- Mar 7, 2009
Lincoln wanted the slaves free, but thought they ought to leave the country and settle in Liberia. A lot of them objected to that because their ancestors had been in this country, sometimes longer than those of the whites.
Lincoln originally was a somewhat ardent supporter of voluntary colonization because he believed that blacks would never get a fair shake due to heavy discrimination by whites in this country. After the 1863 Ile-a-Vache fiasco his support began to waiver although Benjamin Butler claims that Lincoln spoke to him about colonizing the freedmen just days before the President's assassination.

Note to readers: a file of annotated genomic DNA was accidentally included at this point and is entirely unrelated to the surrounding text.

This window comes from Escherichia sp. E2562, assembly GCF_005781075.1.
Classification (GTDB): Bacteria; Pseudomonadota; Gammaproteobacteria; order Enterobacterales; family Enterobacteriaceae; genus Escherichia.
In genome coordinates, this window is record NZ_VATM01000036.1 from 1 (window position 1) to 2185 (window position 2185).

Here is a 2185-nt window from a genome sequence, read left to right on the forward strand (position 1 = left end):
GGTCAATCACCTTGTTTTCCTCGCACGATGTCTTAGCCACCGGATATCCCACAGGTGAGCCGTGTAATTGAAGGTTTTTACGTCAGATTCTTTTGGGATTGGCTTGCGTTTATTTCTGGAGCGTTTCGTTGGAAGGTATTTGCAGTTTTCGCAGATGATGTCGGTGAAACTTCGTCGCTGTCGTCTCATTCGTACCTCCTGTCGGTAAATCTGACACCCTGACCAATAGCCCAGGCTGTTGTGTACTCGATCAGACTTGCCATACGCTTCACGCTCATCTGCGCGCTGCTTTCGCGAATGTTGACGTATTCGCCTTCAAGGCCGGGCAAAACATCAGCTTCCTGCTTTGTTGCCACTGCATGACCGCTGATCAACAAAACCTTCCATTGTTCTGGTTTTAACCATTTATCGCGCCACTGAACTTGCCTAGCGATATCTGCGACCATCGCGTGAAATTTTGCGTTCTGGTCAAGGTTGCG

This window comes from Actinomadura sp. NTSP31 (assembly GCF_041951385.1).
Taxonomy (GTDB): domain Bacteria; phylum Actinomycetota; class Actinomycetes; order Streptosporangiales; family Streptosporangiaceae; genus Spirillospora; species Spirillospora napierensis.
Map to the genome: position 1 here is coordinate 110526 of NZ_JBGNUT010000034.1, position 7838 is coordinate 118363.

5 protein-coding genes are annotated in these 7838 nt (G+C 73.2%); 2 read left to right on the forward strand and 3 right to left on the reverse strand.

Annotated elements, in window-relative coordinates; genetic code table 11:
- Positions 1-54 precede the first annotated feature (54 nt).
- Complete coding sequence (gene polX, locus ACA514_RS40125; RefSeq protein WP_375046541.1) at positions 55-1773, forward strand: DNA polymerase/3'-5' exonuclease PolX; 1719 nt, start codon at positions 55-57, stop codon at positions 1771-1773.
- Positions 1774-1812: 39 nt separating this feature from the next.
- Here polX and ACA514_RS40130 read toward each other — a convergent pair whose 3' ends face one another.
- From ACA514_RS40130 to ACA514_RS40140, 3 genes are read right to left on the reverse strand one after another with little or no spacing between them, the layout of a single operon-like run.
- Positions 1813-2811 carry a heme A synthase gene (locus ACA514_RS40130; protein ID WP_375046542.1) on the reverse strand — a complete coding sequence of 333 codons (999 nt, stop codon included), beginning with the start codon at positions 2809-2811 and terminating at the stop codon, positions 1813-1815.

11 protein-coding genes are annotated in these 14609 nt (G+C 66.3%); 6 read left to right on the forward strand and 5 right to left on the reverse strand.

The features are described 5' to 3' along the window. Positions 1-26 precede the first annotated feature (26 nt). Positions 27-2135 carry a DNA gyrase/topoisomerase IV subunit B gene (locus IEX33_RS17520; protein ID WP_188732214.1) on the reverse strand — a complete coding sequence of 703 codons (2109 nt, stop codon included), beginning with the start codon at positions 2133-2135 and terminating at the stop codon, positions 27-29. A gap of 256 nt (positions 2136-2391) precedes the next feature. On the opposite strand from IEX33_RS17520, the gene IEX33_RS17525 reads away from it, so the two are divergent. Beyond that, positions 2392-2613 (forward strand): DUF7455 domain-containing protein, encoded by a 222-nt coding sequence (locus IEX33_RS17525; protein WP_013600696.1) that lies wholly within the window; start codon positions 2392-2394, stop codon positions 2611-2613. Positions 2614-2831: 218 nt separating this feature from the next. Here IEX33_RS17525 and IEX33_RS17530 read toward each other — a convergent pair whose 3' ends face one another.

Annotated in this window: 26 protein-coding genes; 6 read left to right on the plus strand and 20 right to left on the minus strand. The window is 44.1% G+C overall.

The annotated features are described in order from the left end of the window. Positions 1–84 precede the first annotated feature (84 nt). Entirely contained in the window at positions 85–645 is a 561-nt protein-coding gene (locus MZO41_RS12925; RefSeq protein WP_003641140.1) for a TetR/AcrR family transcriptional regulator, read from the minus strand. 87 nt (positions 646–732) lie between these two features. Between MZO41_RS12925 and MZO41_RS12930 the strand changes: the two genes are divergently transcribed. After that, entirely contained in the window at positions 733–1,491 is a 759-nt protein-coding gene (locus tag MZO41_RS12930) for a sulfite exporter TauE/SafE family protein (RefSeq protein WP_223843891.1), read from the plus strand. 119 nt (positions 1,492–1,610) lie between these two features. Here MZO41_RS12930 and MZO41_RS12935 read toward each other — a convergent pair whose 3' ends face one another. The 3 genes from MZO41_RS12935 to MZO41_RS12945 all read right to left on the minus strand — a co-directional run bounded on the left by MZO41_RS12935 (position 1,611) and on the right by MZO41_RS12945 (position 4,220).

The African Civilization Society (ACS) was an organization that promoted black colonization among some of its goals and it established the black colony in Liberia during the early 1820's. The ACS's founders and membership included prominent black abolitionists and religious leaders such as Henry Highland Garnet, Martin R. Delaney, Rufus L. Perry, Richard H. Cain, Amos N. Freeman, and John Sella Martin. Even though the ACS had blacks as founders and members, colonization was an issue that still divided the black community. For example, during 1861 Frederick Douglass supported the General Agent of Emigration to Haiti, James Redpath, and his colonization efforts that led to more than a thousand Blacks from the United States settling in that country during the year. Even Douglass's assistant editor from his newspaper, William J. Watkins, was one of Redpath's recruiters. Just like Lincoln and his reaction to the Administration's experiment-gone-wrong in the Carribean, it also was one of the reasons that Frederick Douglass's interests in colonization changed and turned him adamantly against it.